- Use your status. Somewhat ironically, the population most at risk in this pandemic – older men – are also the ones who are making many of the key decisions in how government, business and health care systems are reacting to this crisis. If you are fortunate to be in this group, use your influence wisely. This virus is quickly redefining how we do ‘work’, and policies that are made now will influence not only your own personal exposure risk but also those of your colleagues and employees. For our economy to stay afloat during this uncertain time, you will need to be nimble and creative in ways to keep the population who can work, working. Of note, please pay.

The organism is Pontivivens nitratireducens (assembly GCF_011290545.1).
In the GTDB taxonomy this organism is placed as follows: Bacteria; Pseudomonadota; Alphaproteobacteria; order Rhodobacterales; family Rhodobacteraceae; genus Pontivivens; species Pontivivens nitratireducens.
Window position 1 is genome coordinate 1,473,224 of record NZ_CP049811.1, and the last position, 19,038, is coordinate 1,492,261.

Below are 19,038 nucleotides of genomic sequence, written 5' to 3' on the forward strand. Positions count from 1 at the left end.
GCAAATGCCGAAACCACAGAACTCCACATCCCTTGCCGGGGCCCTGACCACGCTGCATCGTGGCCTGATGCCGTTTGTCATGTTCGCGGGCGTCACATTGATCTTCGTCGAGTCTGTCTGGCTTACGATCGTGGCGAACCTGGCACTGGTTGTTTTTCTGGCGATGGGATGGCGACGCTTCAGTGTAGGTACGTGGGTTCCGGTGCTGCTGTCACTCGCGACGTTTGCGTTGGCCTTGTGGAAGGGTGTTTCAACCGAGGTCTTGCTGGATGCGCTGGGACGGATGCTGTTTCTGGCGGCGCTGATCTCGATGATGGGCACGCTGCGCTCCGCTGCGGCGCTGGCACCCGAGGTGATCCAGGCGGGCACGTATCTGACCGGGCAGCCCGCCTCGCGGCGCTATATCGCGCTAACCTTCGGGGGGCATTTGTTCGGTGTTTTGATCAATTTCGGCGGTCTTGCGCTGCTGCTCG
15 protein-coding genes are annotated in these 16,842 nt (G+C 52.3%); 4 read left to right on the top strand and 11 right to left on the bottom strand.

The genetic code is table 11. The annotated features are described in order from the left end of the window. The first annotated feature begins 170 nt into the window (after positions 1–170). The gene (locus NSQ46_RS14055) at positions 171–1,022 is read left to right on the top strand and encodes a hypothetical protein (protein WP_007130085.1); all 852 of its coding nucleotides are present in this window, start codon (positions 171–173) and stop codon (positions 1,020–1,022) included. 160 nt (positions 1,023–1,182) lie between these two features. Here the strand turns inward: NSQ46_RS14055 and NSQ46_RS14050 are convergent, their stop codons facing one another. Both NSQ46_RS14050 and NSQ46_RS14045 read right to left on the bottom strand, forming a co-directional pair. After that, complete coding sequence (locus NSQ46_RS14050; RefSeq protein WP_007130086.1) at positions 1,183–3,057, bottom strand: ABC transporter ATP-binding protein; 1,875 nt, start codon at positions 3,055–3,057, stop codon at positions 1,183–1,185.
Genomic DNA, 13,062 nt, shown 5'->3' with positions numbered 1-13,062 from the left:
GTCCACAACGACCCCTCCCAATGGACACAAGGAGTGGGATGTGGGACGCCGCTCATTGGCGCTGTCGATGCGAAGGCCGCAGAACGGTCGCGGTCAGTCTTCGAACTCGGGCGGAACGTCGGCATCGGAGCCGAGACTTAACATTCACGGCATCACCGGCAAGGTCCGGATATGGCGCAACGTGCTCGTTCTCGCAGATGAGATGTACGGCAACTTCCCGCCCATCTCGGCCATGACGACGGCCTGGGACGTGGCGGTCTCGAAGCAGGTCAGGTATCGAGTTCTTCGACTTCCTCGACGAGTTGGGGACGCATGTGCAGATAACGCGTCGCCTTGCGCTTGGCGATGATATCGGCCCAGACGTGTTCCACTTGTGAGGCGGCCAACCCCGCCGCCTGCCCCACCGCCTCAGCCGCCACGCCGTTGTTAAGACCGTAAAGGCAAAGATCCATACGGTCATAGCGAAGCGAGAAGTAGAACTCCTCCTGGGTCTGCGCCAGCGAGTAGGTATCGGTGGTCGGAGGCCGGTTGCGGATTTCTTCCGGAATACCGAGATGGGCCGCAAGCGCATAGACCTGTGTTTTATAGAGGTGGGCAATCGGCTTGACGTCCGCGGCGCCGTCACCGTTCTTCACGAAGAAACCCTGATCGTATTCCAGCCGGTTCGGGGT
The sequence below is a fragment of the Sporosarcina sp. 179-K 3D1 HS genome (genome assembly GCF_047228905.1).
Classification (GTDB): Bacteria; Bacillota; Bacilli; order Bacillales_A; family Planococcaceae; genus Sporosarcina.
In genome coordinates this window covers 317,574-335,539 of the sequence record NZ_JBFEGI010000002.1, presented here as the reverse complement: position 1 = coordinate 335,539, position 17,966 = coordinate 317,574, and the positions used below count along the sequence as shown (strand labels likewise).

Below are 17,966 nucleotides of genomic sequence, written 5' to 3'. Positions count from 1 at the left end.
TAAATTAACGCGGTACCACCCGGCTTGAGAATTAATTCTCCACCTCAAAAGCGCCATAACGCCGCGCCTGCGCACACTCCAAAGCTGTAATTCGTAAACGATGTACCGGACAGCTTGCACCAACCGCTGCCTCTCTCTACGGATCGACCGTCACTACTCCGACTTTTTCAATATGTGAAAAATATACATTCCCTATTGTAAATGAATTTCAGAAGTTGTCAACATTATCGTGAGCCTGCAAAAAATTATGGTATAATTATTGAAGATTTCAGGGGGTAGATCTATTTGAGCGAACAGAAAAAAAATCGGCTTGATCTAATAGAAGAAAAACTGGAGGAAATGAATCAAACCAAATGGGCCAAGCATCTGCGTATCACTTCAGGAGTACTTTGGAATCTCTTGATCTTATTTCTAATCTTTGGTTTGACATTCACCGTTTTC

This is it. COVID-19’s foot is on the gas and we are all in for one wild ride. Click in that seatbelt.
Dr Jeannette Wolfe is an academic emergency physician and the host of the podcast Sex and Why Twitter @WolfeJeannette
Barbara Annis, Founder and CEO of gender intelligence group, is a world-renowned expert on Gender, Diversity and Inclusivity. Check out www. genderintelligence.com / or e-mail at firstname.lastname@example.org